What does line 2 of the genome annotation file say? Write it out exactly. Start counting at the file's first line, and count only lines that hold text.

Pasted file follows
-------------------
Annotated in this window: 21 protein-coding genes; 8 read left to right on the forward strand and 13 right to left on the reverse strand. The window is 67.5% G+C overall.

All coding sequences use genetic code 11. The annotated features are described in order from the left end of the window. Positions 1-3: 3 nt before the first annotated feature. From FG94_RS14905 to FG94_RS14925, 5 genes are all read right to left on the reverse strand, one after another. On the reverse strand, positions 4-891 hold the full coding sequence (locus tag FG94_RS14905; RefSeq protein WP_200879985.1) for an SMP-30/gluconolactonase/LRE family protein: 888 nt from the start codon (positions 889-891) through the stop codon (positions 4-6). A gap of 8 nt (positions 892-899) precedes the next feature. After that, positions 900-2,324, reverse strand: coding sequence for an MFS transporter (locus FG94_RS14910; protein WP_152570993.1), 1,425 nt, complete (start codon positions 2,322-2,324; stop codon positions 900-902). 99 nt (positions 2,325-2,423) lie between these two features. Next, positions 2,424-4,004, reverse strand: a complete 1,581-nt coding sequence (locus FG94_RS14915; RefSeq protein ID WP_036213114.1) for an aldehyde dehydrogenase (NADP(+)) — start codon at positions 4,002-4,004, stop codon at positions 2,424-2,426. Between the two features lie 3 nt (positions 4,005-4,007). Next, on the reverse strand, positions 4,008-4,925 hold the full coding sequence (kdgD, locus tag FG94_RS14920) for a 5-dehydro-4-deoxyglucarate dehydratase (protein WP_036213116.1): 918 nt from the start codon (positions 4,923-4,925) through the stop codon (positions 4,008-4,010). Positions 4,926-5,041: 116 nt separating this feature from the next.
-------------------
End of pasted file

All coding sequences use genetic code 11. The annotated features are described in order from the left end of the window. Positions 1-3: 3 nt before the first annotated feature. From FG94_RS14905 to FG94_RS14925, 5 genes are all read right to left on the reverse strand, one after another. On the reverse strand, positions 4-891 hold the full coding sequence (locus tag FG94_RS14905; RefSeq protein WP_200879985.1) for an SMP-30/gluconolactonase/LRE family protein: 888 nt from the start codon (positions 889-891) through the stop codon (positions 4-6). A gap of 8 nt (positions 892-899) precedes the next feature. After that, positions 900-2,324, reverse strand: coding sequence for an MFS transporter (locus FG94_RS14910; protein WP_152570993.1), 1,425 nt, complete (start codon positions 2,322-2,324; stop codon positions 900-902). 99 nt (positions 2,325-2,423) lie between these two features. Next, positions 2,424-4,004, reverse strand: a complete 1,581-nt coding sequence (locus FG94_RS14915; RefSeq protein ID WP_036213114.1) for an aldehyde dehydrogenase (NADP(+)) — start codon at positions 4,002-4,004, stop codon at positions 2,424-2,426. Between the two features lie 3 nt (positions 4,005-4,007). Next, on the reverse strand, positions 4,008-4,925 hold the full coding sequence (kdgD, locus tag FG94_RS14920) for a 5-dehydro-4-deoxyglucarate dehydratase (protein WP_036213116.1): 918 nt from the start codon (positions 4,923-4,925) through the stop codon (positions 4,008-4,010). Positions 4,926-5,041: 116 nt separating this feature from the next.